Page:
Amgueddfa Cymru — National Museum Wales


For the last five years, St Fagans National History Museum has been a partner in the EU Culture-funded project, OpenArch.

OpenArch is an exciting project which aims to raises standards of management, interpretation and visitor interaction in those open-air museums that focus on Europe’s early history – archaeological open-air museums (AOAMs) as they have become known. AOAMs can be found right across Europe, bringing to life everything from Stone Age campsites to Iron Age farms, Roman forts and medieval towns. Their great strength is in the way in which they present their stories, often through detailed reconstructions and live interpretation.

The partners in this project are:


Archaeological-Ecological Centre Albersdorf, Germany

Archeon, Netherlands

C.I. De Calafell, Catalonia

EXARC, Netherlands

Exeter University, UK

Fotevikens Museum, Sweden

Hunebedcentrum, Netherlands

Kierikki Stone Age Village, Finland

Parco Archeologico e Museo all’aperto della Terramara di Montale, Italy

Viminacium, Serbia


And, of course, St Fagans National History Museum.


The project itself consists of three main strands: conferences and workshops, staff exchanges and activities.

Bronze Age house, Modena

OpenArch meeting in a reconstructed Bronze Age house in Modena, Italy

Almost all the partners have hosted conferences related to the main area they are covering in the project: management practices, visitor interaction, craft work, scientific studies and communication, among others. Many of these have attracted large audiences and all have been stimulating opportunities to share new ideas.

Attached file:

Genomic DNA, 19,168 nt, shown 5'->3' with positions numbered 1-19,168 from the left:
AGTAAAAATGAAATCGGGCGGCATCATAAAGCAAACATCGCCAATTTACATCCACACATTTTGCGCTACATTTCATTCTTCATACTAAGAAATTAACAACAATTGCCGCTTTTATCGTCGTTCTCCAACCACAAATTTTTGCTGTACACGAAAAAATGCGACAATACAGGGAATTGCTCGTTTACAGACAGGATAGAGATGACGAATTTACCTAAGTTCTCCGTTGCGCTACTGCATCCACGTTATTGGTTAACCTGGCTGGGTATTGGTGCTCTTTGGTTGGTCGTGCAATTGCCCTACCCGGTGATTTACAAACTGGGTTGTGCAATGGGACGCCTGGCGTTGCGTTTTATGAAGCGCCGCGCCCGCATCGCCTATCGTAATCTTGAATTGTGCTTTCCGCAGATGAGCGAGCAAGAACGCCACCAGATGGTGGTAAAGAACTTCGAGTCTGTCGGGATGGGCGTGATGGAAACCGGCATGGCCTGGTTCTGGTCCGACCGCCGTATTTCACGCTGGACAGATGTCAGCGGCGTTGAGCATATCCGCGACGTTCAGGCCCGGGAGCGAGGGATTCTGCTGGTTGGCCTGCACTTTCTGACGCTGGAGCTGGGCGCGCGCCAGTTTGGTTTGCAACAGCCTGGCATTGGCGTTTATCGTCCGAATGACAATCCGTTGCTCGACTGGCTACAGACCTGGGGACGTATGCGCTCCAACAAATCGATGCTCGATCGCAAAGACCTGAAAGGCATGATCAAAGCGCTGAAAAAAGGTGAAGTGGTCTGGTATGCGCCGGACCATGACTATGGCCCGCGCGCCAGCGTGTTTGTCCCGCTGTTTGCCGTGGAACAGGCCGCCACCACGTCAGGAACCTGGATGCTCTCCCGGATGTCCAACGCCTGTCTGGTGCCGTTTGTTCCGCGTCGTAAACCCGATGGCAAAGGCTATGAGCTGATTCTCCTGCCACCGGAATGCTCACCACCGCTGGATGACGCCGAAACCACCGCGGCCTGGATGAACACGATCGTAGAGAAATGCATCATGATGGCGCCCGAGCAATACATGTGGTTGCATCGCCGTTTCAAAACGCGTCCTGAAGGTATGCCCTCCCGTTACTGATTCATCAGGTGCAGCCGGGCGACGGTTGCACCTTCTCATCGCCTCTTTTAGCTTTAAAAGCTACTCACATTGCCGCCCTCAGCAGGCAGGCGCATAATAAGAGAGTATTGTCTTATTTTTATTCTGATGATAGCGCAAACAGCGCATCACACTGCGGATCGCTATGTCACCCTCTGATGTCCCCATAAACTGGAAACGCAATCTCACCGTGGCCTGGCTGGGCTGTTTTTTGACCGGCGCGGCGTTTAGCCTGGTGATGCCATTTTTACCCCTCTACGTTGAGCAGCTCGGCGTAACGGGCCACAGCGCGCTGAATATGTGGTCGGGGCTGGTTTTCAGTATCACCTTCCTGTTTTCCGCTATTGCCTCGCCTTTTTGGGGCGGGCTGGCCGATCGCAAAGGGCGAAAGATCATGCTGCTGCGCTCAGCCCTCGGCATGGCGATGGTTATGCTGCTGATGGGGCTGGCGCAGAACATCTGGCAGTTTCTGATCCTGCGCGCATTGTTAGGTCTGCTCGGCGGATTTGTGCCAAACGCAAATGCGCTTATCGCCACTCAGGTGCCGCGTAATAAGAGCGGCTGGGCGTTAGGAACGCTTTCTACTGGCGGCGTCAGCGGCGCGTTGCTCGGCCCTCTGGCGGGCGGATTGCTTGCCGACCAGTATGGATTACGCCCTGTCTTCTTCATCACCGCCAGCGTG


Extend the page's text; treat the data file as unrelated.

Staff exchanges have also been a key method of strengthening links between the partner organisations, with practitioners spending time working in one another’s institutions to help share best practice.

The activities that partners have undertaken have, of course, been very varied. For example, visitor surveys have been undertaken to help us understand how well we are serving the public, and scientific studies have been carried out to learn more about how life was lived in the past and how this can be shown to the public.


What has St Fagans done?

St Fagans has benefited tremendously from the project. Over the course of the last five years, around twenty members of staff from all parts of the museum have had the opportunity to see how their colleagues in other museums go about their work. It’s been a chance to share what we do well, and learn from others. On one exchange visit, staff from our Events team were able to see how public activities were organised by our partners at Archeon in the Netherlands. On another, our Iron Age learning facilitator helped out on an Iron Age themed event in Calafell, Spain. The experience has certainly given us a better appreciation of the benefits of European working and has helped us to develop further ideas for collaborative working with European partners.

Throughout the project we have been using the experience we’ve gained in OpenArch to improve the quality of the new Iron Age farmhouses which we’ve been building. For example, we learnt from the very high standards of interior display demonstrated by our colleagues in Modena in Italy and adopted their standards in the choice of display items; while the work of the Hunebedcentrum in the Netherlands helped in suggesting ways that we could improve our building maintenance programmes. Along the way we’ve shared what we’ve learnt and how we’ve applied it in presentations at conferences run by the partners.

Perhaps the high point of our involvement in the project was the conference that we ran in May 2015. We used this to focus the project on issues relating to the management of archaeological open-air museums, and over three days we looked at issues both theoretical and practical in the company of a very distinguished selection of speakers from across Europe.


Alongside the conference we ran a craft festival as a major public event – the first of its kind to be held at St Fagans in many years. Over the course of a packed day, we hosted around 50 craftspeople from across Wales and the UK, including colleagues from our partner museums who were with us on staff exchange. Together they put on a great show, demonstrating everything from metalworking to pot-making, leatherwork, painting, food preparation and lots more. Over 5,000 visitors came to visit and feedback was excellent.